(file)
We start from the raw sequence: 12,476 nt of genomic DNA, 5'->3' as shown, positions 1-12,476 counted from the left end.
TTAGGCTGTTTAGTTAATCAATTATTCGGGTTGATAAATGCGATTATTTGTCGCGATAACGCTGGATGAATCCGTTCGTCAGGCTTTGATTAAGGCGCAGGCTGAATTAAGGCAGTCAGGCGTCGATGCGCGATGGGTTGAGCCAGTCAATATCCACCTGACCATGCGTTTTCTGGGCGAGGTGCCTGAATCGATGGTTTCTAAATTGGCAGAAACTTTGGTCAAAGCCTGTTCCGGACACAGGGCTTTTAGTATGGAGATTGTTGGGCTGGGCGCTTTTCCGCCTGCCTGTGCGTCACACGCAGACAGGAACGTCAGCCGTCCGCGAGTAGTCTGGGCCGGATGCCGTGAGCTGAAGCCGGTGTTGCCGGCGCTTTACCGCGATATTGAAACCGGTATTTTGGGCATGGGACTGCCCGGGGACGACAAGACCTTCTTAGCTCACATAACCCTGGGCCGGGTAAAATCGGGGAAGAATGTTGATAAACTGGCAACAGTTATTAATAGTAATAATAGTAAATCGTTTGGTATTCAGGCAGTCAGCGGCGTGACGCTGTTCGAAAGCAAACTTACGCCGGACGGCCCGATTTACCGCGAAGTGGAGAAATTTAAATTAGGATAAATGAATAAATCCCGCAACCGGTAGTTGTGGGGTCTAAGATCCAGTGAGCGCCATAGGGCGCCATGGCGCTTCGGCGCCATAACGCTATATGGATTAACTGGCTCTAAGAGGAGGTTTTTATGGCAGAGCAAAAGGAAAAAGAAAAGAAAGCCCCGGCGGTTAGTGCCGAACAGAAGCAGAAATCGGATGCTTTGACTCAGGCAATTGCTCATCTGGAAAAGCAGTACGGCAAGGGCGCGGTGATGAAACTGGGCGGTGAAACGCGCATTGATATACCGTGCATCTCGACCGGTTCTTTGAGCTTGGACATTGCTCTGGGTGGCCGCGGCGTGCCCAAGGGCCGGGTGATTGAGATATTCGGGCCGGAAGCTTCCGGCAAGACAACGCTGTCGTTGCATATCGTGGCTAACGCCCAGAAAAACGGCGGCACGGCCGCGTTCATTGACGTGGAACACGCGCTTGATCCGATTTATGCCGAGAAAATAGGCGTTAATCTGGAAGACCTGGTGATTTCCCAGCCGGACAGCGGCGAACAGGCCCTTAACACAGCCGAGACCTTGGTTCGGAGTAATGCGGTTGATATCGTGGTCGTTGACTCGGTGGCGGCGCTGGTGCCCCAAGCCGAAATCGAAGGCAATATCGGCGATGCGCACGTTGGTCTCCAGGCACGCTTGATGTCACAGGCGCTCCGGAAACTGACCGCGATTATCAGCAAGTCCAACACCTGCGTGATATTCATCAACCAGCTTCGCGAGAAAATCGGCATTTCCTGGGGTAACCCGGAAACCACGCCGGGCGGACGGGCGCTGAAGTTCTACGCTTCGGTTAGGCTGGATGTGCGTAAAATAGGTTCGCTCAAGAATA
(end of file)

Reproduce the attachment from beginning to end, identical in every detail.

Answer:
We start from the raw sequence: 12,476 nt of genomic DNA, 5'->3' as shown, positions 1-12,476 counted from the left end.
TTAGGCTGTTTAGTTAATCAATTATTCGGGTTGATAAATGCGATTATTTGTCGCGATAACGCTGGATGAATCCGTTCGTCAGGCTTTGATTAAGGCGCAGGCTGAATTAAGGCAGTCAGGCGTCGATGCGCGATGGGTTGAGCCAGTCAATATCCACCTGACCATGCGTTTTCTGGGCGAGGTGCCTGAATCGATGGTTTCTAAATTGGCAGAAACTTTGGTCAAAGCCTGTTCCGGACACAGGGCTTTTAGTATGGAGATTGTTGGGCTGGGCGCTTTTCCGCCTGCCTGTGCGTCACACGCAGACAGGAACGTCAGCCGTCCGCGAGTAGTCTGGGCCGGATGCCGTGAGCTGAAGCCGGTGTTGCCGGCGCTTTACCGCGATATTGAAACCGGTATTTTGGGCATGGGACTGCCCGGGGACGACAAGACCTTCTTAGCTCACATAACCCTGGGCCGGGTAAAATCGGGGAAGAATGTTGATAAACTGGCAACAGTTATTAATAGTAATAATAGTAAATCGTTTGGTATTCAGGCAGTCAGCGGCGTGACGCTGTTCGAAAGCAAACTTACGCCGGACGGCCCGATTTACCGCGAAGTGGAGAAATTTAAATTAGGATAAATGAATAAATCCCGCAACCGGTAGTTGTGGGGTCTAAGATCCAGTGAGCGCCATAGGGCGCCATGGCGCTTCGGCGCCATAACGCTATATGGATTAACTGGCTCTAAGAGGAGGTTTTTATGGCAGAGCAAAAGGAAAAAGAAAAGAAAGCCCCGGCGGTTAGTGCCGAACAGAAGCAGAAATCGGATGCTTTGACTCAGGCAATTGCTCATCTGGAAAAGCAGTACGGCAAGGGCGCGGTGATGAAACTGGGCGGTGAAACGCGCATTGATATACCGTGCATCTCGACCGGTTCTTTGAGCTTGGACATTGCTCTGGGTGGCCGCGGCGTGCCCAAGGGCCGGGTGATTGAGATATTCGGGCCGGAAGCTTCCGGCAAGACAACGCTGTCGTTGCATATCGTGGCTAACGCCCAGAAAAACGGCGGCACGGCCGCGTTCATTGACGTGGAACACGCGCTTGATCCGATTTATGCCGAGAAAATAGGCGTTAATCTGGAAGACCTGGTGATTTCCCAGCCGGACAGCGGCGAACAGGCCCTTAACACAGCCGAGACCTTGGTTCGGAGTAATGCGGTTGATATCGTGGTCGTTGACTCGGTGGCGGCGCTGGTGCCCCAAGCCGAAATCGAAGGCAATATCGGCGATGCGCACGTTGGTCTCCAGGCACGCTTGATGTCACAGGCGCTCCGGAAACTGACCGCGATTATCAGCAAGTCCAACACCTGCGTGATATTCATCAACCAGCTTCGCGAGAAAATCGGCATTTCCTGGGGTAACCCGGAAACCACGCCGGGCGGACGGGCGCTGAAGTTCTACGCTTCGGTTAGGCTGGATGTGCGTAAAATAGGTTCGCTCAAGAATA